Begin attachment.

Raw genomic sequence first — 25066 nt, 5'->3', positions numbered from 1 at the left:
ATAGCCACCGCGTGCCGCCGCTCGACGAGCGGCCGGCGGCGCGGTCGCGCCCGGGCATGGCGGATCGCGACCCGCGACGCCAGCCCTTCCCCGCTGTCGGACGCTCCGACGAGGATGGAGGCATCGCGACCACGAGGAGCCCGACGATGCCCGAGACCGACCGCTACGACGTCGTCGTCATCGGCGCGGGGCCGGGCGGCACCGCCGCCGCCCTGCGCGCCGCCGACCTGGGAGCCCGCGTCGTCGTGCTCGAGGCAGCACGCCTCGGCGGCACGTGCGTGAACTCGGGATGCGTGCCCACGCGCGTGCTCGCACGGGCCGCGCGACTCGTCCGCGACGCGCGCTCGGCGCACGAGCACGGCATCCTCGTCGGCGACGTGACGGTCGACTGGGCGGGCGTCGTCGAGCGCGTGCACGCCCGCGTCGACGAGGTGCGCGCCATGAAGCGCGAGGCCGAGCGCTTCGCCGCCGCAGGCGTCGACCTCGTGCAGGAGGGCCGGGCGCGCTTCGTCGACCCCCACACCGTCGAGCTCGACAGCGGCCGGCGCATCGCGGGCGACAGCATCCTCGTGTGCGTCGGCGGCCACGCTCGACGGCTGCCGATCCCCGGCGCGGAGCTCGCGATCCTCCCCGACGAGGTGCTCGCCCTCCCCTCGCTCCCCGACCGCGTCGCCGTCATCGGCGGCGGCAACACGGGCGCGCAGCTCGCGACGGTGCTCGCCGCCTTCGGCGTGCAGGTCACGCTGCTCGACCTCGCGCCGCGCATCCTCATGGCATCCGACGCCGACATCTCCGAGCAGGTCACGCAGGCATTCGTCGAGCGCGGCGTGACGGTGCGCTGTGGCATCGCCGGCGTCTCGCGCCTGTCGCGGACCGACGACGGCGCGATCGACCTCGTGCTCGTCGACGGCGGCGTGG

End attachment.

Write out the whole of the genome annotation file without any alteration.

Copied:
Raw genomic sequence first — 25066 nt, 5'->3', positions numbered from 1 at the left:
ATAGCCACCGCGTGCCGCCGCTCGACGAGCGGCCGGCGGCGCGGTCGCGCCCGGGCATGGCGGATCGCGACCCGCGACGCCAGCCCTTCCCCGCTGTCGGACGCTCCGACGAGGATGGAGGCATCGCGACCACGAGGAGCCCGACGATGCCCGAGACCGACCGCTACGACGTCGTCGTCATCGGCGCGGGGCCGGGCGGCACCGCCGCCGCCCTGCGCGCCGCCGACCTGGGAGCCCGCGTCGTCGTGCTCGAGGCAGCACGCCTCGGCGGCACGTGCGTGAACTCGGGATGCGTGCCCACGCGCGTGCTCGCACGGGCCGCGCGACTCGTCCGCGACGCGCGCTCGGCGCACGAGCACGGCATCCTCGTCGGCGACGTGACGGTCGACTGGGCGGGCGTCGTCGAGCGCGTGCACGCCCGCGTCGACGAGGTGCGCGCCATGAAGCGCGAGGCCGAGCGCTTCGCCGCCGCAGGCGTCGACCTCGTGCAGGAGGGCCGGGCGCGCTTCGTCGACCCCCACACCGTCGAGCTCGACAGCGGCCGGCGCATCGCGGGCGACAGCATCCTCGTGTGCGTCGGCGGCCACGCTCGACGGCTGCCGATCCCCGGCGCGGAGCTCGCGATCCTCCCCGACGAGGTGCTCGCCCTCCCCTCGCTCCCCGACCGCGTCGCCGTCATCGGCGGCGGCAACACGGGCGCGCAGCTCGCGACGGTGCTCGCCGCCTTCGGCGTGCAGGTCACGCTGCTCGACCTCGCGCCGCGCATCCTCATGGCATCCGACGCCGACATCTCCGAGCAGGTCACGCAGGCATTCGTCGAGCGCGGCGTGACGGTGCGCTGTGGCATCGCCGGCGTCTCGCGCCTGTCGCGGACCGACGACGGCGCGATCGACCTCGTGCTCGTCGACGGCGGCGTGG